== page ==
The End

This blog is now closed. The story continues over on Flip Flops and Flying Carpets.

Thank you for reading.

Newborn (and Big Sister) Photoshoot

My cousin, Louisa - who is also expecting - came over a few weeks ago to take Adam's Newborn pictures. While we were at it, she also took Emily's Big Sister photos. We had a laugh and enjoyed ourselves, and the result was beautiful. Here are a few of my favourites.







I am utterly in love with the pictures. Emily was 2 years and 2 months in these photos, and Adam just over 2 weeks old. He is now one month old. Not quite sure where the time's gone!

My cousin's website is here: LouisaTonna.com

All images in this post are copyright L. Tonna

Beach Babes

It's not all bad. Last weekend was awesome and saw what was possibly the beginning of Summer. When our plans for a Malta-style "road trip" to Gozo fell apart, we decided to take advantage of the warm weather and drop by the beach instead and introduce Emily to the sand.

I say "introduce" because I refuse to accept that that time at Camber Sands was Emily's introduction to sand (See Disillusioned Med Girl, Meet Sand). It just didn't count.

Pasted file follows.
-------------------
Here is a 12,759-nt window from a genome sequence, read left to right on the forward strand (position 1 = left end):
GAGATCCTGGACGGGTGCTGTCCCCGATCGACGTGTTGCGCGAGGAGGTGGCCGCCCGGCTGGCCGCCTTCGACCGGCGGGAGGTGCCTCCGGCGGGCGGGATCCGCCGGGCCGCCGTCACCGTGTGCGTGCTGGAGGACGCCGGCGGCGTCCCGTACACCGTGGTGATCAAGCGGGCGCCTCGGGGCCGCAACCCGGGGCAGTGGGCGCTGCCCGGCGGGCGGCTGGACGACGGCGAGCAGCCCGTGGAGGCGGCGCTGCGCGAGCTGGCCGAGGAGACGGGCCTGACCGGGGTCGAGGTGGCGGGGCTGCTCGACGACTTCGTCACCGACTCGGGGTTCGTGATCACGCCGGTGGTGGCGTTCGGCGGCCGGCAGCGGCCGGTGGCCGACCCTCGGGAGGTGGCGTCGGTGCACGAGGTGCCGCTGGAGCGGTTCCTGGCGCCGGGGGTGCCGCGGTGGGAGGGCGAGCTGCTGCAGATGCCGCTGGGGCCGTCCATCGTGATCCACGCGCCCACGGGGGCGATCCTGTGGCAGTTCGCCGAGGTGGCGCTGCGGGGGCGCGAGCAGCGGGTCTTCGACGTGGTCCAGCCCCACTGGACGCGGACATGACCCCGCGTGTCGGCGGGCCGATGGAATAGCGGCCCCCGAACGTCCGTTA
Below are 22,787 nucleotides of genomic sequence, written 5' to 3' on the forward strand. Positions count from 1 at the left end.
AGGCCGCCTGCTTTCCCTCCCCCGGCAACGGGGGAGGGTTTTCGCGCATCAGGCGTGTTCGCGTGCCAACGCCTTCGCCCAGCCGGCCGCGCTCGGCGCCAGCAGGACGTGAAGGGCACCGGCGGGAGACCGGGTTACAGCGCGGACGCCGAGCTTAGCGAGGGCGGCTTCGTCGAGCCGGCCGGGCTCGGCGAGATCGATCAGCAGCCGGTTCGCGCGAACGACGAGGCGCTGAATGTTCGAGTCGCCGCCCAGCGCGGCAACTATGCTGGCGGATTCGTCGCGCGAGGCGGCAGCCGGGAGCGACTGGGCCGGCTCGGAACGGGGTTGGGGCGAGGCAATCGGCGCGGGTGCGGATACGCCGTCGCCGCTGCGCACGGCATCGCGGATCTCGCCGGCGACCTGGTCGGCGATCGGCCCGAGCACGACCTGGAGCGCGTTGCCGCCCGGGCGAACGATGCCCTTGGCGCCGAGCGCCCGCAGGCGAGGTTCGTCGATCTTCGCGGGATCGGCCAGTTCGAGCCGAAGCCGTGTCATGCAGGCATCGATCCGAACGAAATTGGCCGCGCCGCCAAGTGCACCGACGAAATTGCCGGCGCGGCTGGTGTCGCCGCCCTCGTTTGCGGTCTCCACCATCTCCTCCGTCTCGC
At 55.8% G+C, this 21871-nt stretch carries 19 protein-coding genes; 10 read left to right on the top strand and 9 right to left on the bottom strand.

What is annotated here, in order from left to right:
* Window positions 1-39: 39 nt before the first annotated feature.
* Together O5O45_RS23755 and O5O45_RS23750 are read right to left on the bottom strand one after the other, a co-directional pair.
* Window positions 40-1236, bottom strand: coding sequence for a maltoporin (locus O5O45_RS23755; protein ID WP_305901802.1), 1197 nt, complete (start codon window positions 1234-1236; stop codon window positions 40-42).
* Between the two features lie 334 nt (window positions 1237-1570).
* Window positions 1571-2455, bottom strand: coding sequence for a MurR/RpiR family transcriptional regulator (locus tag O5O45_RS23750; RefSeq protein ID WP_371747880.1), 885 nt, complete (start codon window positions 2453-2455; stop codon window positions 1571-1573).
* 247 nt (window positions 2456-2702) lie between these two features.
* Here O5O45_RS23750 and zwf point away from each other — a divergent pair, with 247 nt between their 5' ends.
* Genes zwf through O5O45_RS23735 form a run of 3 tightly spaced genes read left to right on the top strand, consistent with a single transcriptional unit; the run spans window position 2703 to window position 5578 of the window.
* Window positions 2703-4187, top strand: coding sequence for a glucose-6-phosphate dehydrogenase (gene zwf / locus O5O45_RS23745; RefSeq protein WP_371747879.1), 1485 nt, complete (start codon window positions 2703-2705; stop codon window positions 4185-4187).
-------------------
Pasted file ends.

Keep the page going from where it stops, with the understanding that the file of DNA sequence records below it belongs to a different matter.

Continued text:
She loved it. It's the "seaside" to her (how very British), and apparently, we were there with Peppa and George, though she was the only one who could see them.




Adam was less impressed. Especially as it was windy and he just wanted his milk.


We treated her to a new bucket and spade set (seeing as how we'd forgotten to bring one)



 #disgruntled3weekold
#littlegremlin




Soon it was lunchtime which brought about the task of convincing her we had to leave the sand behind. What ensued was a neverending conversation that went like this:

E: I want to play with the saaaand! *whine* *pouty face*
Me/D: We'll go back next weekend, I promise we will. You can play in the sand then.
E: Ooooookay. I happy now. 
Breathe. And repeat (x 9865436)

Naptime didn't come a moment too soon.

Save as Draft

I try not to let much negativity into my blog. I like to look back on posts and have them make me smile, not drag me down. But there is negativity, of course. No one's life is perfect and anyone who tries to say theirs is is just plain lying. So here I am writing this, knowing there is a very good chance I will never have the courage to publish this post, knowing it may be banished to Drafts, that graveyard of blog posts where so many others like it have never - and will never - see the light of day.